HISTORY This recipe is one from down Louisiana-way. It comes from a dear friend, MizMo (Aline Theriot Meaux). She opened with the following in a letter to me this evening (Sunday, 8 April 2001).

"My #3 son, Joseph, Jr. (nicknamed “Butch”) brought me a small cast iron skillet yesterday.  He’d heard me say that I needed one to make 'pain perdue' (lost bread).  I seasoned it immediately, so it was ready to use today.  But what to bake in it?  I remembered the delicious cornbread my mother baked using her BIG cast iron skillet and her wood-burning stove. 

This brought to mind a cousin who often came “to spend the vacation” in the summer time.  His name was Wilfred Guidry, but we called him “Tee-Caille” because, like me, his face was heavily basone’. Grandpa used to tease us every summer, saying it seemed that our freckles had HAD freckles!  “Tee-Caille” was the great grandson of Nonc Senias and Tante Bridgette. 

Now, “Tee-Caille” loved my Mom’s cornbread and often told her, “Boy, Tante Aline, ton pain de mais, c’est mieux que le gateau a Mama.”  Which brings me to my adventure of this evening. 

I decided to make a cornbread as nearly close to my mother’s as I could.  I didn’t have the home-milled cornmeal she used, but I had some fresh yellow cornmeal from the superstore, and I had fresh eggs from the basse-cour of my #4 daughter, Anna (nicknamed “Tootsie), and I had my new little cast iron skillet.  Maybe my little toaster oven would do the job!

I knew it would be foolish to make as big a cornbread as Mom used to make, so with some adjustment in measurements, I came up with something that would feed six normal people and maybe two hungry Cajuns.  ~MizMo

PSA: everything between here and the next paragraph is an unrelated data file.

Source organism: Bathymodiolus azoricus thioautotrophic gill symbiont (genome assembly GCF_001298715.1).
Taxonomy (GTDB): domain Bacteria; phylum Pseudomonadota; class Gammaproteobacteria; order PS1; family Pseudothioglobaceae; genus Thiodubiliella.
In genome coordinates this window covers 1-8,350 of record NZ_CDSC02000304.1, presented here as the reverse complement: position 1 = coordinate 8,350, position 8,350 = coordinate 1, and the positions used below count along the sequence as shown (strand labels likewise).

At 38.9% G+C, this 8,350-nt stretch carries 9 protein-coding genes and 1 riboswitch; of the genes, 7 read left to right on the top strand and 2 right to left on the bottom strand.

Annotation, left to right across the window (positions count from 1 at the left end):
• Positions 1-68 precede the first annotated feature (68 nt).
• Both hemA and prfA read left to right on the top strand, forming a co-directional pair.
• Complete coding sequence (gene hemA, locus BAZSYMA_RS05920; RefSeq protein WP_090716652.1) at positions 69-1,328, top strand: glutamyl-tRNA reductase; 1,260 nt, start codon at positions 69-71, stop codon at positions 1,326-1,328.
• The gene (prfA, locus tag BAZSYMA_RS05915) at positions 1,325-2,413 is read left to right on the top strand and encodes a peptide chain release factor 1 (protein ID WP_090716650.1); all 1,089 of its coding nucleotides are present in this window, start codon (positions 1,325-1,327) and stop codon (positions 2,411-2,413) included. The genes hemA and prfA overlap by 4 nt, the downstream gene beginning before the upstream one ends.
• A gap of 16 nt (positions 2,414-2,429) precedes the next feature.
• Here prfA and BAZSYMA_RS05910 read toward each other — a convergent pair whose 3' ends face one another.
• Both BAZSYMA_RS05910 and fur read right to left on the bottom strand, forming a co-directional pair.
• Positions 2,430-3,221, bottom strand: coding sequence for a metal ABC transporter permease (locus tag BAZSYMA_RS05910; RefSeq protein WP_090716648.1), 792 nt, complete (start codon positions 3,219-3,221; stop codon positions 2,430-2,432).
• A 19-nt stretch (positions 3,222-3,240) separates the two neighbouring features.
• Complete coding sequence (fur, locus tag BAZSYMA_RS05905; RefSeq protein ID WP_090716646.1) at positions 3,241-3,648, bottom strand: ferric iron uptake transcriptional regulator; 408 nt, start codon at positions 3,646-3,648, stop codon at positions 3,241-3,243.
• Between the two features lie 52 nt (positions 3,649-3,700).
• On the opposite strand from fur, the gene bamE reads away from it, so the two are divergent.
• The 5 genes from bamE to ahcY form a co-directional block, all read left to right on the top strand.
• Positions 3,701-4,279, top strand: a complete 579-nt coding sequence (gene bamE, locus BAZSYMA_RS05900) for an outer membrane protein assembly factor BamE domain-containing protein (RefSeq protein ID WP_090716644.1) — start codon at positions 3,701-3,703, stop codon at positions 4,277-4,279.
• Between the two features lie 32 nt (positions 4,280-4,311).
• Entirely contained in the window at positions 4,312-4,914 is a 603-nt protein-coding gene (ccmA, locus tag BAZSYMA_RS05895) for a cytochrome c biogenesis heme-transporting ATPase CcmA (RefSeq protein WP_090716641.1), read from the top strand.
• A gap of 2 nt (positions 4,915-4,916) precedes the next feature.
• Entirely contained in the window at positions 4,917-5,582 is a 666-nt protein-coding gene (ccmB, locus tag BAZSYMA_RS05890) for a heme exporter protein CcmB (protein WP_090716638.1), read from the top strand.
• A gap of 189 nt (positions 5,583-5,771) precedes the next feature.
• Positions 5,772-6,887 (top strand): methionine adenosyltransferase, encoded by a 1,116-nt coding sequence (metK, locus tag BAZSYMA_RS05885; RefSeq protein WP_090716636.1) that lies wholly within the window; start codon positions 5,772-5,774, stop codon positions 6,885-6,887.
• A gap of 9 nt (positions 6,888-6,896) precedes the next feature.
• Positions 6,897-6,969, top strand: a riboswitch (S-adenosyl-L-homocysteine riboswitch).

• 1-1/2 cups yellow cornmeal
  • 2/3 cup flour
  • ¾  teaspoon salt (use only ½  easpoon if you are using bacon drippings
  • 1 tablespoon sugar
  • 1 tablespoon baking powder
  • 1 large brown egg
  • 1-1/4 cup milk
  • 4 tablespoons fat
PREPARATION Before mixing your cornbread, put the fat into a cast iron skillet and heat.  Swirl around in skillet, until bottom and sides of skillet are coated with fat.

Mix all dry ingredients in a bowl, stir in milk a little at a time.  Add egg and beat mixture until smooth.  Pour hot fat remaining in skillet into mixed cornbread (It will sizzle!) and mix well.  Pour  cornbread mixture into hot skillet.  (This will start the cooking process even before you put it into the oven and will give you a nice crusty bottom on your cornbread.) Bake at 400 degrees F until cracks appear on the top of the cornbread, and continue baking until top crust is golden brown.

I ate my supper of cornbread and milk tonight in a soup bowl with a handle on it.  One of my children brought it to me from South Carolina, and it has a recipe for fish stew printed on it. 

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